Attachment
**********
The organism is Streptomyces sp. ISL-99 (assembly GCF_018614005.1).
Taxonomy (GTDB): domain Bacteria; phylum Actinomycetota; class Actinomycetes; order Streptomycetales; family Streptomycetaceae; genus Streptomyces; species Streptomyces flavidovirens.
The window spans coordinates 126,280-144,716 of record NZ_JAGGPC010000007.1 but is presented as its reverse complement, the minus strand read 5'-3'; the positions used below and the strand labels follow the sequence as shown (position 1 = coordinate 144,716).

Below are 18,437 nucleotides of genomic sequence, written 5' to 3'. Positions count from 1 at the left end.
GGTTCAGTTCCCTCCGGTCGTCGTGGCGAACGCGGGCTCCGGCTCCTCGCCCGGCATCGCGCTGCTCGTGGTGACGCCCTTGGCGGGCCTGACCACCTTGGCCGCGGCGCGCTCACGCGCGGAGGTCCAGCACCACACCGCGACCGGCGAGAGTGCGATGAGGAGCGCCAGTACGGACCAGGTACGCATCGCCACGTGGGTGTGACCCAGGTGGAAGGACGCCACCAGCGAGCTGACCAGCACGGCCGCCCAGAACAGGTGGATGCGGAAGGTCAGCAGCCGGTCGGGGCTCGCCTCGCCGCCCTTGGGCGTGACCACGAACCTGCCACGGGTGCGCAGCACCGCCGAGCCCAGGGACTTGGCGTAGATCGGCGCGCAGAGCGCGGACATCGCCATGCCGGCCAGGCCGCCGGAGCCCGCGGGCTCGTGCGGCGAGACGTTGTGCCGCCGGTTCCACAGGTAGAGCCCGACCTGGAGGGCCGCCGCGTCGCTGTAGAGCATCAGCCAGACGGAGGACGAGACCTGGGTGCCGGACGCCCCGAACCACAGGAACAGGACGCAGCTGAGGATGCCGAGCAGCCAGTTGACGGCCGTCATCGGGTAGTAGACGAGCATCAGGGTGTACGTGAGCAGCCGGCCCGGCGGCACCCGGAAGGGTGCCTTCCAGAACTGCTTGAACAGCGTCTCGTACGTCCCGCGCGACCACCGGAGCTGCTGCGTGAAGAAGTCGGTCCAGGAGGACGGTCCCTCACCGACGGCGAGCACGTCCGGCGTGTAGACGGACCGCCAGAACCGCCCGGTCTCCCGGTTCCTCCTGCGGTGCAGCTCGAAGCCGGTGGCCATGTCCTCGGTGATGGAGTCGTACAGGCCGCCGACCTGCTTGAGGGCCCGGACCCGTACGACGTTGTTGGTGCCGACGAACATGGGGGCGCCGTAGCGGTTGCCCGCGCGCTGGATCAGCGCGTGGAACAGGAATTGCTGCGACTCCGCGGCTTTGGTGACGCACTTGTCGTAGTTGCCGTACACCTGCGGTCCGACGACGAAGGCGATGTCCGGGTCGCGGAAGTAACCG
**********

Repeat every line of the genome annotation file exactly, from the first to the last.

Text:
The organism is Streptomyces sp. ISL-99 (assembly GCF_018614005.1).
Taxonomy (GTDB): domain Bacteria; phylum Actinomycetota; class Actinomycetes; order Streptomycetales; family Streptomycetaceae; genus Streptomyces; species Streptomyces flavidovirens.
The window spans coordinates 126,280-144,716 of record NZ_JAGGPC010000007.1 but is presented as its reverse complement, the minus strand read 5'-3'; the positions used below and the strand labels follow the sequence as shown (position 1 = coordinate 144,716).

Below are 18,437 nucleotides of genomic sequence, written 5' to 3'. Positions count from 1 at the left end.
GGTTCAGTTCCCTCCGGTCGTCGTGGCGAACGCGGGCTCCGGCTCCTCGCCCGGCATCGCGCTGCTCGTGGTGACGCCCTTGGCGGGCCTGACCACCTTGGCCGCGGCGCGCTCACGCGCGGAGGTCCAGCACCACACCGCGACCGGCGAGAGTGCGATGAGGAGCGCCAGTACGGACCAGGTACGCATCGCCACGTGGGTGTGACCCAGGTGGAAGGACGCCACCAGCGAGCTGACCAGCACGGCCGCCCAGAACAGGTGGATGCGGAAGGTCAGCAGCCGGTCGGGGCTCGCCTCGCCGCCCTTGGGCGTGACCACGAACCTGCCACGGGTGCGCAGCACCGCCGAGCCCAGGGACTTGGCGTAGATCGGCGCGCAGAGCGCGGACATCGCCATGCCGGCCAGGCCGCCGGAGCCCGCGGGCTCGTGCGGCGAGACGTTGTGCCGCCGGTTCCACAGGTAGAGCCCGACCTGGAGGGCCGCCGCGTCGCTGTAGAGCATCAGCCAGACGGAGGACGAGACCTGGGTGCCGGACGCCCCGAACCACAGGAACAGGACGCAGCTGAGGATGCCGAGCAGCCAGTTGACGGCCGTCATCGGGTAGTAGACGAGCATCAGGGTGTACGTGAGCAGCCGGCCCGGCGGCACCCGGAAGGGTGCCTTCCAGAACTGCTTGAACAGCGTCTCGTACGTCCCGCGCGACCACCGGAGCTGCTGCGTGAAGAAGTCGGTCCAGGAGGACGGTCCCTCACCGACGGCGAGCACGTCCGGCGTGTAGACGGACCGCCAGAACCGCCCGGTCTCCCGGTTCCTCCTGCGGTGCAGCTCGAAGCCGGTGGCCATGTCCTCGGTGATGGAGTCGTACAGGCCGCCGACCTGCTTGAGGGCCCGGACCCGTACGACGTTGTTGGTGCCGACGAACATGGGGGCGCCGTAGCGGTTGCCCGCGCGCTGGATCAGCGCGTGGAACAGGAATTGCTGCGACTCCGCGGCTTTGGTGACGCACTTGTCGTAGTTGCCGTACACCTGCGGTCCGACGACGAAGGCGATGTCCGGGTCGCGGAAGTAACCG